The antidepressant mirtazapine may help some methamphetamine addicts curb their use of the drug -- at least in the short term, a small trial suggests.
Right now, no medication is approved for treating dependence on methamphetamine, a highly addictive stimulant that can be snorted, smoked, injected or swallowed.
That's in contrast to other abused substances, like heroin and alcohol, for which there are medications that can help addicts cut down.
"Drug counselling is the standard treatment for methamphetamine dependence," said Dr Grant N. Colfax of the San Francisco Department of Public Health. "But it's not nearly as successful as we'd like it to be. There's still a lot of room for improvement."
For their study, funded by the National Institute on Drug Abuse, Colfax and his colleagues looked at the effectiveness of mirtazapine (Remeron) among 60 gay or bisexual men who wanted treatment for meth dependence.
Methamphetamine abuse is considered a particular problem among men who have sex with men, because among the drug's effects are "disinhibition" and sexual risk-taking. And meth use among gay and bisexual men has been linked to an increased risk of contracting HIV.
Reduced meth use
Colfax's team randomly assigned their patients to either 12 weeks of drug counselling alone or counselling plus mirtazapine. By the end of the study, those on the antidepressant were less likely to test positive for recent meth use.
After 12 weeks, 44% of those taking mirtazapine had a positive urine drug test, versus 73% at the study's start. In contrast, almost no change was seen in the counselling-only group: 63% had a positive test after 12 weeks, versus 67% at the outset.
"We're cautiously optimistic," Colfax said, noting that the study was small and needs to be followed up by larger and longer-term research.
One big question remaining is how long any benefits of mirtazapine may last.
"Do people have to stay on the medication in order to stay off of methamphetamines?" Colfax said. "We don't know because we studied them while they were on the medication."
An encouraging finding, according to Colfax, was that men on the antidepressant also cut down on their risky sexual behaviour.
Among mirtazapine patients, the number of male sex partners in the past month declined from an average of almost 12 to three by the study's end. The men also reported fewer instances of unprotected sex.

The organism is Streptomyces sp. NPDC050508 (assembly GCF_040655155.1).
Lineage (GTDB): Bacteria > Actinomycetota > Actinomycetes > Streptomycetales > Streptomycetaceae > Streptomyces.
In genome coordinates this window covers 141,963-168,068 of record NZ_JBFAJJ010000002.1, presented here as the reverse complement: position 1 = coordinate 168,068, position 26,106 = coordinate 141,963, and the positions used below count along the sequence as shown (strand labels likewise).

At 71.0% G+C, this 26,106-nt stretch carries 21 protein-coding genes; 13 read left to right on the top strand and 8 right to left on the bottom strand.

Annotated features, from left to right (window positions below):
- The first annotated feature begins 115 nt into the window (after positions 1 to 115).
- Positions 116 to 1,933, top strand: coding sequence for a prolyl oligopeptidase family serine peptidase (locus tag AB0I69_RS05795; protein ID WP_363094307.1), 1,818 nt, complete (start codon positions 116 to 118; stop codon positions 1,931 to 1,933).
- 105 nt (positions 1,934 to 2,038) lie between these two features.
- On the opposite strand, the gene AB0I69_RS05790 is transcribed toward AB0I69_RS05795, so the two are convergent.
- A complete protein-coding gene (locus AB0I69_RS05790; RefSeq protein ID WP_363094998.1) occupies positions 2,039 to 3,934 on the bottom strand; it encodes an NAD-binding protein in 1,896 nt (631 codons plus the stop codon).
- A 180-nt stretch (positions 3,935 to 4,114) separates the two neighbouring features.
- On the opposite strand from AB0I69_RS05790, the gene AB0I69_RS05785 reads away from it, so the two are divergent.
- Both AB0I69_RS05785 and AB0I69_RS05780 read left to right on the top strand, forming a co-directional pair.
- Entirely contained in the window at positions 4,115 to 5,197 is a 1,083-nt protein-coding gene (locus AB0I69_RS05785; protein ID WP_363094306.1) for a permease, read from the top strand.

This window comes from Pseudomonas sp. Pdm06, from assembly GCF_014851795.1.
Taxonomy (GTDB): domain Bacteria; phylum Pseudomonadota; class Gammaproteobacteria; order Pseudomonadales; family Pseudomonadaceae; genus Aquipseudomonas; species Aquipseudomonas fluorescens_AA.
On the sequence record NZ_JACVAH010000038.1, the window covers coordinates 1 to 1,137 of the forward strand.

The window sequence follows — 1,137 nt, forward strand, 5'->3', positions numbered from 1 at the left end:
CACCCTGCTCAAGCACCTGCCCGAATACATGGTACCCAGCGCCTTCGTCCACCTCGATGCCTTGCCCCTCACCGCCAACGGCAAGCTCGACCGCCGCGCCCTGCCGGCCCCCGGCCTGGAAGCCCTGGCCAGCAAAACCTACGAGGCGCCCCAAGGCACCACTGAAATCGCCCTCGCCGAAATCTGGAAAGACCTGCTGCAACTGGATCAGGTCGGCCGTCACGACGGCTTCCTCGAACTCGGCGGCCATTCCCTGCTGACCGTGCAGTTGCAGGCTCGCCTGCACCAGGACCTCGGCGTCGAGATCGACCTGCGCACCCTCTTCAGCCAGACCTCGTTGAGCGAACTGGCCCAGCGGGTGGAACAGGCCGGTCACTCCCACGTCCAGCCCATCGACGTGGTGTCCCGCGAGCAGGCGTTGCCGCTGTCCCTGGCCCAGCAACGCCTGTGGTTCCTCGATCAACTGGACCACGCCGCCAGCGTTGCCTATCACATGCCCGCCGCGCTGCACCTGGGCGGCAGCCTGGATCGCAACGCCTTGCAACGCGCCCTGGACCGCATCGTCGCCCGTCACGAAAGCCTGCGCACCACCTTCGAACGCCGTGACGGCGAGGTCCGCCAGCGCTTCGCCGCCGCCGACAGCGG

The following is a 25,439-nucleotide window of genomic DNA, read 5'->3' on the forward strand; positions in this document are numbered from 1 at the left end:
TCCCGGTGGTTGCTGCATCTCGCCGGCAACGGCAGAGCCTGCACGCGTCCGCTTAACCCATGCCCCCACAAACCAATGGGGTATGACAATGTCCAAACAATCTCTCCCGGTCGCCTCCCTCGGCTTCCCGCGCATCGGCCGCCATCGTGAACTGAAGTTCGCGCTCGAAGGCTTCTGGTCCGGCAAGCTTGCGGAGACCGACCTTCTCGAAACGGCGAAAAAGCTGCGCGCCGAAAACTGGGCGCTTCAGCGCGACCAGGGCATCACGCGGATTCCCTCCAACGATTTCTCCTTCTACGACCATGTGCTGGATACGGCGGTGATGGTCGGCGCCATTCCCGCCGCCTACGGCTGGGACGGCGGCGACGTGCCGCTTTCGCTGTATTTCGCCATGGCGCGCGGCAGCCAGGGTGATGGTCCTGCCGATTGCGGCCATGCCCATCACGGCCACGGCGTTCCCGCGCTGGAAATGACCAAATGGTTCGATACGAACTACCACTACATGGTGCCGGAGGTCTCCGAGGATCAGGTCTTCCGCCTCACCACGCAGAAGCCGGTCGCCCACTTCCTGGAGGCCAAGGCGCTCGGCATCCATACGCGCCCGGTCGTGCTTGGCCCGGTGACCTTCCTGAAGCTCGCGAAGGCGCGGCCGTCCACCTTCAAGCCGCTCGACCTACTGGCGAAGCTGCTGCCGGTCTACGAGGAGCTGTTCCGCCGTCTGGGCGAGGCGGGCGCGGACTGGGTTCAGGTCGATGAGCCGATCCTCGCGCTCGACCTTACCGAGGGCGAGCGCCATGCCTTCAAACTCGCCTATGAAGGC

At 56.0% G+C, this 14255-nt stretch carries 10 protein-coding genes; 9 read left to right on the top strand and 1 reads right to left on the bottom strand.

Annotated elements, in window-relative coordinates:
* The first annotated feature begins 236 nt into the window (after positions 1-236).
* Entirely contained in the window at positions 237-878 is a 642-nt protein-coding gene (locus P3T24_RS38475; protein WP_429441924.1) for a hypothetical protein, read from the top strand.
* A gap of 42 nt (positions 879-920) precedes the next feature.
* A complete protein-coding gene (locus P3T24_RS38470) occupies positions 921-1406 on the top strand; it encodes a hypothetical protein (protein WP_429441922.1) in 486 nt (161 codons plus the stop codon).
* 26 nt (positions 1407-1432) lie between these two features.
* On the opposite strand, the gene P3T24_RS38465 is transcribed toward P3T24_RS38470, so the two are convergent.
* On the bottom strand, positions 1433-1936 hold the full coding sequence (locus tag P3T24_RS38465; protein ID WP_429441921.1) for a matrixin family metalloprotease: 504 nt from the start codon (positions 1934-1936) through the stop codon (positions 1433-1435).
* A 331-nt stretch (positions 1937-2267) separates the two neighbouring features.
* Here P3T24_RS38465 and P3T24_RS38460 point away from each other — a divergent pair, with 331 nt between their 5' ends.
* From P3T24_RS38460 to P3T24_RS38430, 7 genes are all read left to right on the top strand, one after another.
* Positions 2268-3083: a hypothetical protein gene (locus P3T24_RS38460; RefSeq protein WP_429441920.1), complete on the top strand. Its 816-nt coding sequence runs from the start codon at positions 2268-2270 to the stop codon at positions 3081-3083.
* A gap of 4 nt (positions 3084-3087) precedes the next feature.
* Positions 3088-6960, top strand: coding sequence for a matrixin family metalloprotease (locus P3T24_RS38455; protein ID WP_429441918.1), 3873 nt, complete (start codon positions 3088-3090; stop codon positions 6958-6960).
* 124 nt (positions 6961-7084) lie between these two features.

A number of studies have tested different antidepressants for treating meth dependence, since the medications act on some of the same brain chemicals that meth does to produce its "high." But so far, none have panned out.
Colfax said his team chose to study mirtazapine because it acts on more than one brain chemical implicated in methamphetamine's effects. "Mirtazapine works on both dopamine and serotonin," he noted. "We know both of those (brain) pathways become disrupted in methamphetamine dependence."
Like all antidepressants, mirtazapine can also have side effects. One of the main ones is weight gain -- and the risk is higher compared with some of the more popular serotonin-targeting antidepressants, like fluoxetine (Prozac) and sertraline (Zoloft).
In this study, three of the 30 men assigned to the medication gained a substantial amount of weight: anywhere from 4 to 12 kilos But none of the three stopped taking the antidepressant, Colfax noted.
Drowsiness and increased appetite, which are known potential side effects of the drug, were also reported by some of the participants.
Future studies, according to Colfax's team, need to look not only at the long-term effects of using mirtazapine to treat meth addiction – but also whether any successes translate into a lower risk of HIV infection.
Figuring out how long people need to stay on the antidepressant to stay off of meth is also important as far as determining treatment costs. The average monthly price of mirtazapine ranges from about R370.00 to almost R1600.00, depending on the dose and whether you use the brand-name or generic.
(Reuters Health, Amy Norton, November 2011)